My point in ploughing this admittedly old ground, is to point out that when the accident happened, Fleming was ready for it.  Such accidents are commonplace in bacteriological laboratories and usually end up in the trash.  But Fleming recalled later, “Instead of casting out the contaminated culture with appropriate language, I made some investigations.”  So, serendipity can’t do it all by itself—the accidents have to be managed.

Let me put an example from my own experience.  For years, I worked with selenium, a rare micronutrient that, in very small amounts, is a dietary essential for animals and humans.  When I read up on selenium I found it had been discovered accidentally by the Swedish chemist, Jons Jakob Berzelius in 1817.  When Berzelius was investigating worker illness in a sulfuric acid plant, he found this new element in the acid-vat slime.  The accident was that Berzelius had pretty well convinced himself in advance that the problem was exposure to arsenic.  When he found no arsenic in the ore, he was quick enough to look for other substances and identified selenium.

Administrating Serendipity

Research administrators have taken cognizance of the income-generating capacity of serendipity, and sometimes (not frequently) have sought to encourage it.  One example is the Battelle Development Corporation, with the main objective to identify practical uses for research ideas.  It has benefited in doing this by occasional emergencies of serendipity.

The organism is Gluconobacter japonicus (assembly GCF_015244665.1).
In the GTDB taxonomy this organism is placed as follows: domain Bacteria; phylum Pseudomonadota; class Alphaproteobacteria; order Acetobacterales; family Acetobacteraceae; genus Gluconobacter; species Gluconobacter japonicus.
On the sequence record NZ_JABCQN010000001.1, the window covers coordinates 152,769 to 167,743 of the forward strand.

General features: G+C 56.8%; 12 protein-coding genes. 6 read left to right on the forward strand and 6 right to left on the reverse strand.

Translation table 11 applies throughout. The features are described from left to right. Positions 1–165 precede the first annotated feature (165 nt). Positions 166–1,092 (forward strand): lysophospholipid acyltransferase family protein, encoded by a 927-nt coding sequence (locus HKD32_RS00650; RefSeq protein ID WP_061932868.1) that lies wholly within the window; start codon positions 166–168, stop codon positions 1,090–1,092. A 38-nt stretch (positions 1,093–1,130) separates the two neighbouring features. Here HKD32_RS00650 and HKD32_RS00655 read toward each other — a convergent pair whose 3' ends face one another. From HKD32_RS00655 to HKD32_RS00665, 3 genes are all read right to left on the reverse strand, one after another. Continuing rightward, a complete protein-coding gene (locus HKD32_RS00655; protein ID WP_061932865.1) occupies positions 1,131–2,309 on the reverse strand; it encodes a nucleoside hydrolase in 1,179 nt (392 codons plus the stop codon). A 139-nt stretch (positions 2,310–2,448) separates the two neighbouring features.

Battelle engineers had been asked to find uses for selenium, which was a by-product of electrolytic copper refining.  Although they knew selenium to be a photoconductor, they despaired of using it in a photocopying process they were developing.  Because it was such an efficient electrical conductor, it wouldn’t hold a charge.  But when they deposited selenium on a plate in a vacuum, they found that it would hold a charge—but only in absolute darkness.  This turned out to be a development of great significance, for the vitreous selenium produced a quantum multiplication of light, and electrophotography was born.  Serendipity stepped in again when it was incidentally discovered that the new copies could be reproduced through an existing office printer made by the Addressograph-Multigraph Corporation.  After this start, the automatic office copier was developed and the name Xerox entered our vocabulary.